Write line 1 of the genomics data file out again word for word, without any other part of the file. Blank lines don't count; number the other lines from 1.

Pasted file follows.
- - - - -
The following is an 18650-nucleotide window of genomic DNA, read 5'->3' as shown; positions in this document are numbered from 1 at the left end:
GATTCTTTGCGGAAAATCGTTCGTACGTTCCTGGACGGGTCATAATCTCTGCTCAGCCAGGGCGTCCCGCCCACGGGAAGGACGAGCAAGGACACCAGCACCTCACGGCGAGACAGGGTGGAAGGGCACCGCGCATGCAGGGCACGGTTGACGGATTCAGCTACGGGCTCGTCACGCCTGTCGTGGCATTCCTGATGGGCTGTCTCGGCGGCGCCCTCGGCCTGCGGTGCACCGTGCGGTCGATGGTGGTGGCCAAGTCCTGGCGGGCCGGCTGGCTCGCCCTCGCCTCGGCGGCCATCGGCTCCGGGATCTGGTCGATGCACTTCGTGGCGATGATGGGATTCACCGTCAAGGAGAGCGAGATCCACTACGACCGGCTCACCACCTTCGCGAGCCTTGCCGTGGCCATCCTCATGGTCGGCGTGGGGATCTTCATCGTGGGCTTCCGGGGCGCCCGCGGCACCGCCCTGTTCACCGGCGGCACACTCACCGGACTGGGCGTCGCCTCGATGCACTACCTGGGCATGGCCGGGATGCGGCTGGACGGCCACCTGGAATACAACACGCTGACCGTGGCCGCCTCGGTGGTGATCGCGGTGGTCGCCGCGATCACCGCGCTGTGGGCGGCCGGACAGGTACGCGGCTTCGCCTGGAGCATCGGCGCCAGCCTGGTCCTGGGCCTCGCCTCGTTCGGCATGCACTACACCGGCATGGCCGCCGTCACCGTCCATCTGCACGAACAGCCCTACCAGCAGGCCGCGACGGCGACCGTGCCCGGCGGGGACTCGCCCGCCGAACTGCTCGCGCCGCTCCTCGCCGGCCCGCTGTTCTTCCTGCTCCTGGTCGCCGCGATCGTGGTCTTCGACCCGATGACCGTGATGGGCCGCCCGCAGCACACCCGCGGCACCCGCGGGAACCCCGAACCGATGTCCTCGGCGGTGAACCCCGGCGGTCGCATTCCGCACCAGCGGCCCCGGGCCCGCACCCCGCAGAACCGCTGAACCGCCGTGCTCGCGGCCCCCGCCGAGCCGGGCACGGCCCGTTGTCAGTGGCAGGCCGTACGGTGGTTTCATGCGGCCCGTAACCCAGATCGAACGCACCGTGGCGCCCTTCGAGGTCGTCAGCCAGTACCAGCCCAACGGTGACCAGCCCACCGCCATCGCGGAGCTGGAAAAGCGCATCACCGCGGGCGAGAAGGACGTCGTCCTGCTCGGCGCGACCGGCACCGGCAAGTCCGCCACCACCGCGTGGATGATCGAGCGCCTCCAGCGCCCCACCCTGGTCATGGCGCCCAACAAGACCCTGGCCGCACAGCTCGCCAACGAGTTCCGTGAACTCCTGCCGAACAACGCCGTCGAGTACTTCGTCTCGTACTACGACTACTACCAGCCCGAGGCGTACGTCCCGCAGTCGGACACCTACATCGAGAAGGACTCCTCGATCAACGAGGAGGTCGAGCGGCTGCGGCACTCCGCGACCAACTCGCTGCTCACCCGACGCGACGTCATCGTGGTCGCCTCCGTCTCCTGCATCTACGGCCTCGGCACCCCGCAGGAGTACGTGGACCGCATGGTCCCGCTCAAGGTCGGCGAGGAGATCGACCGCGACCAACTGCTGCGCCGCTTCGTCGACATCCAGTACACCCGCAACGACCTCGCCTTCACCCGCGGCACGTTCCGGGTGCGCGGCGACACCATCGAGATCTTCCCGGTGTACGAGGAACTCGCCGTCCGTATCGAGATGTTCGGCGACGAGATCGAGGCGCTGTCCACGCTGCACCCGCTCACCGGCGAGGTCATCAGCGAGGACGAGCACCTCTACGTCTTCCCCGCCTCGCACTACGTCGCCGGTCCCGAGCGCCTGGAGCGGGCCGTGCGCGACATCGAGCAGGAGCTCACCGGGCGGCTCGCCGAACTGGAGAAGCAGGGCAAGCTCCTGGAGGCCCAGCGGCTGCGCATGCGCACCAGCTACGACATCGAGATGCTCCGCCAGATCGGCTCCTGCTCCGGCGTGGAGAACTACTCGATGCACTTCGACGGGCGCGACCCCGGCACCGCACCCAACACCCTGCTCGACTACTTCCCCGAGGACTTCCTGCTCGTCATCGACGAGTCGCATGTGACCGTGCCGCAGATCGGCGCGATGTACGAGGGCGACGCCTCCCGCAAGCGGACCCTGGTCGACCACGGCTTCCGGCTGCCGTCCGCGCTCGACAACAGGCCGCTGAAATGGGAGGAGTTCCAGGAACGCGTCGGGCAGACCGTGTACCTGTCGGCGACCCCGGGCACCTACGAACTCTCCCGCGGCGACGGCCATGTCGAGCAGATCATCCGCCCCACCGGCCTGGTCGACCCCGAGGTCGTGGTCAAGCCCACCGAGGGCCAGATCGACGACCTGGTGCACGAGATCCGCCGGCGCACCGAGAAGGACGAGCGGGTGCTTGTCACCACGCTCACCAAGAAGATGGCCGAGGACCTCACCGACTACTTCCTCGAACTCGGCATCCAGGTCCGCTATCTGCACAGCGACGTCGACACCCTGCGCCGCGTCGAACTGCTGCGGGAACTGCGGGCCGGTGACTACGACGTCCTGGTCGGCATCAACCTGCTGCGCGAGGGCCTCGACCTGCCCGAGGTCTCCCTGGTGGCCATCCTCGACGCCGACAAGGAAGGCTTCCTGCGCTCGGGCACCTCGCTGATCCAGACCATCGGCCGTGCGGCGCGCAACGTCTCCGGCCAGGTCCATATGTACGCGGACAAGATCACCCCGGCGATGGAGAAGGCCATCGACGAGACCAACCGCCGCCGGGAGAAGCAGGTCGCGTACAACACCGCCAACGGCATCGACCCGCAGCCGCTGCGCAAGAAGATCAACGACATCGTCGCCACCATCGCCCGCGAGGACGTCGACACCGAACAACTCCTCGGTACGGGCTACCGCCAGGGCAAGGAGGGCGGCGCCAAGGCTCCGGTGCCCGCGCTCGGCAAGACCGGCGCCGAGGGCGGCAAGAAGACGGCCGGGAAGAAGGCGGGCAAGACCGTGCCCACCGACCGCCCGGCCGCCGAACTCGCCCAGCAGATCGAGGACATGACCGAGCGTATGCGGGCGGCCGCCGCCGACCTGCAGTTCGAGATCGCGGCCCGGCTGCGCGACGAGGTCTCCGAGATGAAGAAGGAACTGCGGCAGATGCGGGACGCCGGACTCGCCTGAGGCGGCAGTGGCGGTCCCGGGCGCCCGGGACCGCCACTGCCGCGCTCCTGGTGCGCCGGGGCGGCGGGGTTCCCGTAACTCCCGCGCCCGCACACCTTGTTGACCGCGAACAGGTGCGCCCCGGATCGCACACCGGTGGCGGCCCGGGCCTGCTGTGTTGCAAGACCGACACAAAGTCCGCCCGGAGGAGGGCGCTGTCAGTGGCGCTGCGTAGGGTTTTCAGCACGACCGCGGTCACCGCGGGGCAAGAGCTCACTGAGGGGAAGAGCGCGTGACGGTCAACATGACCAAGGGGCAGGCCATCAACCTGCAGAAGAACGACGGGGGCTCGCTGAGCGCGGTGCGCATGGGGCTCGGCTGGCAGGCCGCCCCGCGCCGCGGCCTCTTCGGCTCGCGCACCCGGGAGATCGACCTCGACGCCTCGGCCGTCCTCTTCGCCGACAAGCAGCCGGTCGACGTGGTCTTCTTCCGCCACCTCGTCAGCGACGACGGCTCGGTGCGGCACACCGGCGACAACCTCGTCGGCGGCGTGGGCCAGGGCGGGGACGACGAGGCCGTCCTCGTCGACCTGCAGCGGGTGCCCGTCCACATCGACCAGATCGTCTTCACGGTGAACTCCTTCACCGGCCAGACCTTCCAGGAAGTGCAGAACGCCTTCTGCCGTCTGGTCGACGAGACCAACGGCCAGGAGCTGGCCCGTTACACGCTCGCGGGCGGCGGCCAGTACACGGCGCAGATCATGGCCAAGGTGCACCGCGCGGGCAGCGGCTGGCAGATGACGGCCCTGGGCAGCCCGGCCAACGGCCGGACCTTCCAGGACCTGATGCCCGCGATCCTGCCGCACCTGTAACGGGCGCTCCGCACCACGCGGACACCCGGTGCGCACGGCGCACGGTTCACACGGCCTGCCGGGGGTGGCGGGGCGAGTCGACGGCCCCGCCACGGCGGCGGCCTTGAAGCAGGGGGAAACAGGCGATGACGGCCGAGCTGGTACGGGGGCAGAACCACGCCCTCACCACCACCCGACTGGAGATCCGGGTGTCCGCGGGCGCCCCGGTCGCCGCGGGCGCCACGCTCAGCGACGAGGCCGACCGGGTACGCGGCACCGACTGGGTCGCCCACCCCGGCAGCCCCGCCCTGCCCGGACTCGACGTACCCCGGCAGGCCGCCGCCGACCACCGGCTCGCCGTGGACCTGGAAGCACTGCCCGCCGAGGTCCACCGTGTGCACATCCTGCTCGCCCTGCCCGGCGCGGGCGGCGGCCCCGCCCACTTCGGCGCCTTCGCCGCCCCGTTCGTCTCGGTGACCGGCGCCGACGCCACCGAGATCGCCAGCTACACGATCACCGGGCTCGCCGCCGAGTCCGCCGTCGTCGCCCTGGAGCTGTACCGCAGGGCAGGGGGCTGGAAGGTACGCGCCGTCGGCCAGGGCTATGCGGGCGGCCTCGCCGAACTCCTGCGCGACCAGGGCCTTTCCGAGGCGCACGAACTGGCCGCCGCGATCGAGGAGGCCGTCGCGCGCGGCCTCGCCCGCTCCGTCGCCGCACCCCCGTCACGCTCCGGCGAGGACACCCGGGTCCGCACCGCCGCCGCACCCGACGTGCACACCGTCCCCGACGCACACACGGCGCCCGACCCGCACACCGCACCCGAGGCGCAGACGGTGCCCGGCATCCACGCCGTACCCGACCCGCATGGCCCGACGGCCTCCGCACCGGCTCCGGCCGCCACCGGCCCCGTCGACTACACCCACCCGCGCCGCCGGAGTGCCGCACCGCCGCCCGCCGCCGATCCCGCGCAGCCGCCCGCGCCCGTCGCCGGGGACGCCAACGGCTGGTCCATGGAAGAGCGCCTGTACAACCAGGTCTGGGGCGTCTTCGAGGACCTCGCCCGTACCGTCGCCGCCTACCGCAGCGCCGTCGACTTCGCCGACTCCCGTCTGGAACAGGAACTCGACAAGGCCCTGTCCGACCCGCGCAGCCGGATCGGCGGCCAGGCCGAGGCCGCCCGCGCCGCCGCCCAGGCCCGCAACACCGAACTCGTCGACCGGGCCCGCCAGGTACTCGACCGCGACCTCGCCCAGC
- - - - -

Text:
The following is an 18650-nucleotide window of genomic DNA, read 5'->3' as shown; positions in this document are numbered from 1 at the left end: